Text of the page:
I consider him to be a genius, whose contribution to the cello repertoire has yet to be sufficiently appreciated. I remember that after the first performance of his Cello Concerto Shostakovich declared his intention of uncovering the secret of the work’s “unearthly beauty”. Boris’ modest nature would prevent him from ever showing off or advertising himself, and I do not think that sharing a surname with the illustrious Pyotr has helped him either. Nevertheless, I do think that one day people will come to know that two great Russian composers bore the same name. Mstislav Rostropovich
The composer’s friend and prominent poet David Samoilov succinctly summarised the composer’s life: The outward pattern of Boris Tchaikovsky’s life is simple. Its plot and content are in his works. He grew up, he studied, and what followed was music, music and more music. He studied at the Gnesin Music School and the Moscow Conservatory, where Shebalin, Shostakovich and Miaskovsky were his illustrious teachers. After a job in radio he quit in order to devote himself full-time to composing, earning his living like so many other composers from scores for radio plays and films. In his last decade he taught at the Gnesin Institute in Moscow.
He comes chronologically and stylistically between the generation of Shostakovich, Khachaturian and Kabalevsky, who were roughly ten years older, and that of Schnittke, Gubaidulina and Silvestrov, roughly ten years younger. His Conservatory education would have clashed exactly with the anti-formalist campaign that saw giants like Shostakovich banned from teaching. Perhaps as a result of this he shunned the limelight and was well-known for his stoical attitude towards the hardships of the composing life.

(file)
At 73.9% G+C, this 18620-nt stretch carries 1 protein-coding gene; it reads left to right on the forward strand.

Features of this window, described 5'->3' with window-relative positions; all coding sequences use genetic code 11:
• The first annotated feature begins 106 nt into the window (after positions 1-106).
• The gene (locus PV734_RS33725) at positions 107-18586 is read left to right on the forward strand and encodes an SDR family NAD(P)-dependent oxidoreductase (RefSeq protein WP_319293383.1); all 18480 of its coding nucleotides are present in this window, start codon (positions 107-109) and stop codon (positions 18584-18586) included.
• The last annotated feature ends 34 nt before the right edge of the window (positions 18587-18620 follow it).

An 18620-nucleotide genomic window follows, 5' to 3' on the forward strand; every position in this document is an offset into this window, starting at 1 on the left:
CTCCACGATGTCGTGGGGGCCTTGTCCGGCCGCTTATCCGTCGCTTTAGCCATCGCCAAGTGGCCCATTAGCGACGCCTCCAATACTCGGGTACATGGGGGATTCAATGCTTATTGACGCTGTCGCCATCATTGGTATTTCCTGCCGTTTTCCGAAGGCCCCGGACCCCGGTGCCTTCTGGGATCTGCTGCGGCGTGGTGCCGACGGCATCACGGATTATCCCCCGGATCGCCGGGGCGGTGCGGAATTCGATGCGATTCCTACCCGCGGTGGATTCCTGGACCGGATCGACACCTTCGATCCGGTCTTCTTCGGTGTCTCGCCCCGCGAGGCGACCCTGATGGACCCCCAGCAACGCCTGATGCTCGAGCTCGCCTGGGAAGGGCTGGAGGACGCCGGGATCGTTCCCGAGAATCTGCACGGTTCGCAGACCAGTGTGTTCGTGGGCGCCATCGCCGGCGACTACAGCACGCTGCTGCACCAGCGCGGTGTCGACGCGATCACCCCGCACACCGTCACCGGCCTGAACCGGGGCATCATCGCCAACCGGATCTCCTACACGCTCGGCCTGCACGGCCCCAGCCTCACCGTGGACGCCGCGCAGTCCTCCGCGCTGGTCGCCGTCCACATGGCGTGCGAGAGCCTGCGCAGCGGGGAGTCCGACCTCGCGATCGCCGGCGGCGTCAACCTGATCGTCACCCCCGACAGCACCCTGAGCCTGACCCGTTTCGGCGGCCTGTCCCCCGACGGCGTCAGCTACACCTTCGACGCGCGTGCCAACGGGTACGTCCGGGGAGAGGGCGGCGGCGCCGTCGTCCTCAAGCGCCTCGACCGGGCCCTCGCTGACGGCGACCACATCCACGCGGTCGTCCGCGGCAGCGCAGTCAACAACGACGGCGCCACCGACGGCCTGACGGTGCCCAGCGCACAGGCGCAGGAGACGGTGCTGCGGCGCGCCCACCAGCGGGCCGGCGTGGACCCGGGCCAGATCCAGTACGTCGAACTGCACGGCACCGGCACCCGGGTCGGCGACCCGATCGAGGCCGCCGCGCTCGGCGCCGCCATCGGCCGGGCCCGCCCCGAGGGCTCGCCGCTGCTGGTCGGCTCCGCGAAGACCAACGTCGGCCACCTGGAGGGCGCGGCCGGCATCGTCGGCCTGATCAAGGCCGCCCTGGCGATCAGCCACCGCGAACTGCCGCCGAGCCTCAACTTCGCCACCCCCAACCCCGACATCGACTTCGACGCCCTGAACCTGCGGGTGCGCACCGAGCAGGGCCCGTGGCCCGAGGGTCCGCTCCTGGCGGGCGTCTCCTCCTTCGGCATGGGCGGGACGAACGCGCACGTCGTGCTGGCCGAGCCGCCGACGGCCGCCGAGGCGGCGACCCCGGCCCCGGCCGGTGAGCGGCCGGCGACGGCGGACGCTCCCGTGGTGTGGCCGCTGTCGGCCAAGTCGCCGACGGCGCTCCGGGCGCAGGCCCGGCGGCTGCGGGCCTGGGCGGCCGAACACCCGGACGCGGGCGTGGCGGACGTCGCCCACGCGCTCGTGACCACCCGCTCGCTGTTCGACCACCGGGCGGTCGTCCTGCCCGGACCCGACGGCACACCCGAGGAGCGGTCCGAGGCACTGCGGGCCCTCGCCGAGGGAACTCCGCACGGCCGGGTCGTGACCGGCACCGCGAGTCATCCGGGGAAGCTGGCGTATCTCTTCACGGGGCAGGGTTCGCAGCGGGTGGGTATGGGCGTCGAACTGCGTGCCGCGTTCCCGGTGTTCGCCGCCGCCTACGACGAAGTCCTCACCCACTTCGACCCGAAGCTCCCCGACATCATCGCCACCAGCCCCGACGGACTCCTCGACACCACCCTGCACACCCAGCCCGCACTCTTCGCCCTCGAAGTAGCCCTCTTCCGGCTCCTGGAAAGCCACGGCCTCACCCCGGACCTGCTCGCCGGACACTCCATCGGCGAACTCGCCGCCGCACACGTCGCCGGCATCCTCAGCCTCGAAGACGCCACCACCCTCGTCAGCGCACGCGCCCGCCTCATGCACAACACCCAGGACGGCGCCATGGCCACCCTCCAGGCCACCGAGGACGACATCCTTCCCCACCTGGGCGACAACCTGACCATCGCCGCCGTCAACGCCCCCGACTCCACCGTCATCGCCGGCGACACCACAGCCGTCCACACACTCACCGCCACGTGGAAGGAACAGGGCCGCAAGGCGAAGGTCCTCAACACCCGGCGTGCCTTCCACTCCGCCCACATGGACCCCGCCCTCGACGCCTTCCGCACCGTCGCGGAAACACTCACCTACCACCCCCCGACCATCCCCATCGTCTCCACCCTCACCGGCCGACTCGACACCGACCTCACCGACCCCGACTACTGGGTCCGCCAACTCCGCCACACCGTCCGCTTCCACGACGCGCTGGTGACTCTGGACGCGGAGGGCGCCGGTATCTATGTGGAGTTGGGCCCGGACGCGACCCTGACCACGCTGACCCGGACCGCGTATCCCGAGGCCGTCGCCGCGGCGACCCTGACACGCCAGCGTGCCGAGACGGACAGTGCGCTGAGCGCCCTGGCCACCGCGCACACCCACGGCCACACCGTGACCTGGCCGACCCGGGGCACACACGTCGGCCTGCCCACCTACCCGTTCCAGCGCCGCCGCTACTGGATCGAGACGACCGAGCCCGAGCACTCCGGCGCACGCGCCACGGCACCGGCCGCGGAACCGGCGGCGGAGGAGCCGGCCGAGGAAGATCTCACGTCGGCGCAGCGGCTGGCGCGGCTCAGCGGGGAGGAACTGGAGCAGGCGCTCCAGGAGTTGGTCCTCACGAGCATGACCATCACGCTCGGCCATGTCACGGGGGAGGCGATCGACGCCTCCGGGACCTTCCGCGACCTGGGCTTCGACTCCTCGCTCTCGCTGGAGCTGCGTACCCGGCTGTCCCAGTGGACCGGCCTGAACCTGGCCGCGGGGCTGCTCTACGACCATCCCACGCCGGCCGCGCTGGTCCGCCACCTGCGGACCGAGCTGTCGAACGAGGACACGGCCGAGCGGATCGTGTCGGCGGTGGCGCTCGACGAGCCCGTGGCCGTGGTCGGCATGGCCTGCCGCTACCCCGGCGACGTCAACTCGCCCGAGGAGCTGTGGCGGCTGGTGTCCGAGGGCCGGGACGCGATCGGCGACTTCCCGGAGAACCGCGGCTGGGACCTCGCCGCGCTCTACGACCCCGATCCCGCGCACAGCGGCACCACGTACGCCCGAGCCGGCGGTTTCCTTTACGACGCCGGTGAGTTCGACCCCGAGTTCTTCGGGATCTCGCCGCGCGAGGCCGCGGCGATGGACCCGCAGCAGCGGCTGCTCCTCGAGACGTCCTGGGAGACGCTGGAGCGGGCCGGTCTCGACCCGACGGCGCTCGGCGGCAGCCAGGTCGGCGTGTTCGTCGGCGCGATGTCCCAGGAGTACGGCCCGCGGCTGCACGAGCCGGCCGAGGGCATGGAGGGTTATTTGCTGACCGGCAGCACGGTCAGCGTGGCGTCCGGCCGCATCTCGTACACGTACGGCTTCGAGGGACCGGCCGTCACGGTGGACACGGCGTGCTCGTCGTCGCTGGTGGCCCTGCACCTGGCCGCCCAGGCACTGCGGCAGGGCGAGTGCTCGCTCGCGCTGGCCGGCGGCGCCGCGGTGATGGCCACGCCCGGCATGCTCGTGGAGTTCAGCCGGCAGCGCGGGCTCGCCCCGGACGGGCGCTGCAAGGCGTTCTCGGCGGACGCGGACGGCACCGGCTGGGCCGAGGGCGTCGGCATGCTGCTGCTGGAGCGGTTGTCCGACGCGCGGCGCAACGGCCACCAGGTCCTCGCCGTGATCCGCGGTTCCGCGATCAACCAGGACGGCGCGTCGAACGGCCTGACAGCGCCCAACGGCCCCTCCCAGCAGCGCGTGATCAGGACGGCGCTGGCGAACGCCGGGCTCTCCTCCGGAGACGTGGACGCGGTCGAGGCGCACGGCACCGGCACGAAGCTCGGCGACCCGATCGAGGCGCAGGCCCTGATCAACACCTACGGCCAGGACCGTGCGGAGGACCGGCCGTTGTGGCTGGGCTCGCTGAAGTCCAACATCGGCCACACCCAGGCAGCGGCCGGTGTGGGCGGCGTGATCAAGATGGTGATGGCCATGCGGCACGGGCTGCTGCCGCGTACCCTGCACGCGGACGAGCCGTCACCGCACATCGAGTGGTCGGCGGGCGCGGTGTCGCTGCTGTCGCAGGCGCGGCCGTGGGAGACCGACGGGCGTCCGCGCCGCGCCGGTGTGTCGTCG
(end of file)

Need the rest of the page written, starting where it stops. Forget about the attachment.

There appears to be a developing tradition among major post-war twentieth century Russian composers to open their signature piano quintets with a solo piano recitative, consciously or unconsciously following in Shostakovich’s footsteps. The piano introduces the long winding theme with its characteristc repeated falling two-note motif at its tail, continuing uninterrupted even after the strings break in with big unison chords. Once the strings pick up the theme the piano falls silent and it quickly becomes clear that piano and strings will be working in opposition to each other. The whole movement is constructed from the one theme, treated with increasing acerbity and working gradually to an extended passage of ferocious intensity before a drawn out coda of great beauty that belatedly realises the lyrical potential of the theme.
The second movement opens with a gentle muted theme in the strings played twice each time closing with a hesitant questioning cadence. The piano answers with its own questions in a short Largo passage that returns variously developed throughout the movement. In a number of extended passages the strings explore the lyrical potential of their theme and right at the end the first violin and the piano are suddenly reconciled in a remarkable duet.
The Scherzo is familiar territory, a driving marcato rhythm, piano and strings striving to build great blocks of sound, eventually generating a ferocious fff climax that leads directly into the overwhelming funeral march Adagio. Here a relentless two-note motif is hammered out alternately by piano and strings first forte softening later to piano until the first violin at last relents, seeking to find a way to hold back the death march with music of an appalled beauty. Gradually a wisp of a melody develops out of the motif and the march loses its bitter edge. In the final pages we find a kind of apotheosis as the cello takes the violin’s place unfolds the theme one last time before the deeply moving morendo conclusion.